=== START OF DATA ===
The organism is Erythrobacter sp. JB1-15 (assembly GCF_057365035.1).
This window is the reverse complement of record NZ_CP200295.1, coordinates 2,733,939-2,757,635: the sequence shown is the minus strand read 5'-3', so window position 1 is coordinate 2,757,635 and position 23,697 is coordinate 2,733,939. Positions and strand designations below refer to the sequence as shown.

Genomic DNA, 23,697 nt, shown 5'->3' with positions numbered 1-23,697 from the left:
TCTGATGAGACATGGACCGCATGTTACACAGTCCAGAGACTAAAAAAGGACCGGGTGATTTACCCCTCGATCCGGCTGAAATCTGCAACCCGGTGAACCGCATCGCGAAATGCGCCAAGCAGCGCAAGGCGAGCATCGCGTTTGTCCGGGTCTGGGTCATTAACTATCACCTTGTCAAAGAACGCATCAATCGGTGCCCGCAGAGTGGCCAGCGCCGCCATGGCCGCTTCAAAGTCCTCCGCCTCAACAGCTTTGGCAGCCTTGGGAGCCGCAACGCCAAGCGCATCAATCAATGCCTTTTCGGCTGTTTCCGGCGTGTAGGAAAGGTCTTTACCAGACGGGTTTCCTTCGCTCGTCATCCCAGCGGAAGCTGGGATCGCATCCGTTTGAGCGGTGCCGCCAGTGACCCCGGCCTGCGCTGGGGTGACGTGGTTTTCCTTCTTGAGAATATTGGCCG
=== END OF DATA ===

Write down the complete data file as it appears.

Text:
The organism is Erythrobacter sp. JB1-15 (assembly GCF_057365035.1).
This window is the reverse complement of record NZ_CP200295.1, coordinates 2,733,939-2,757,635: the sequence shown is the minus strand read 5'-3', so window position 1 is coordinate 2,757,635 and position 23,697 is coordinate 2,733,939. Positions and strand designations below refer to the sequence as shown.

Genomic DNA, 23,697 nt, shown 5'->3' with positions numbered 1-23,697 from the left:
TCTGATGAGACATGGACCGCATGTTACACAGTCCAGAGACTAAAAAAGGACCGGGTGATTTACCCCTCGATCCGGCTGAAATCTGCAACCCGGTGAACCGCATCGCGAAATGCGCCAAGCAGCGCAAGGCGAGCATCGCGTTTGTCCGGGTCTGGGTCATTAACTATCACCTTGTCAAAGAACGCATCAATCGGTGCCCGCAGAGTGGCCAGCGCCGCCATGGCCGCTTCAAAGTCCTCCGCCTCAACAGCTTTGGCAGCCTTGGGAGCCGCAACGCCAAGCGCATCAATCAATGCCTTTTCGGCTGTTTCCGGCGTGTAGGAAAGGTCTTTACCAGACGGGTTTCCTTCGCTCGTCATCCCAGCGGAAGCTGGGATCGCATCCGTTTGAGCGGTGCCGCCAGTGACCCCGGCCTGCGCTGGGGTGACGTGGTTTTCCTTCTTGAGAATATTGGCCG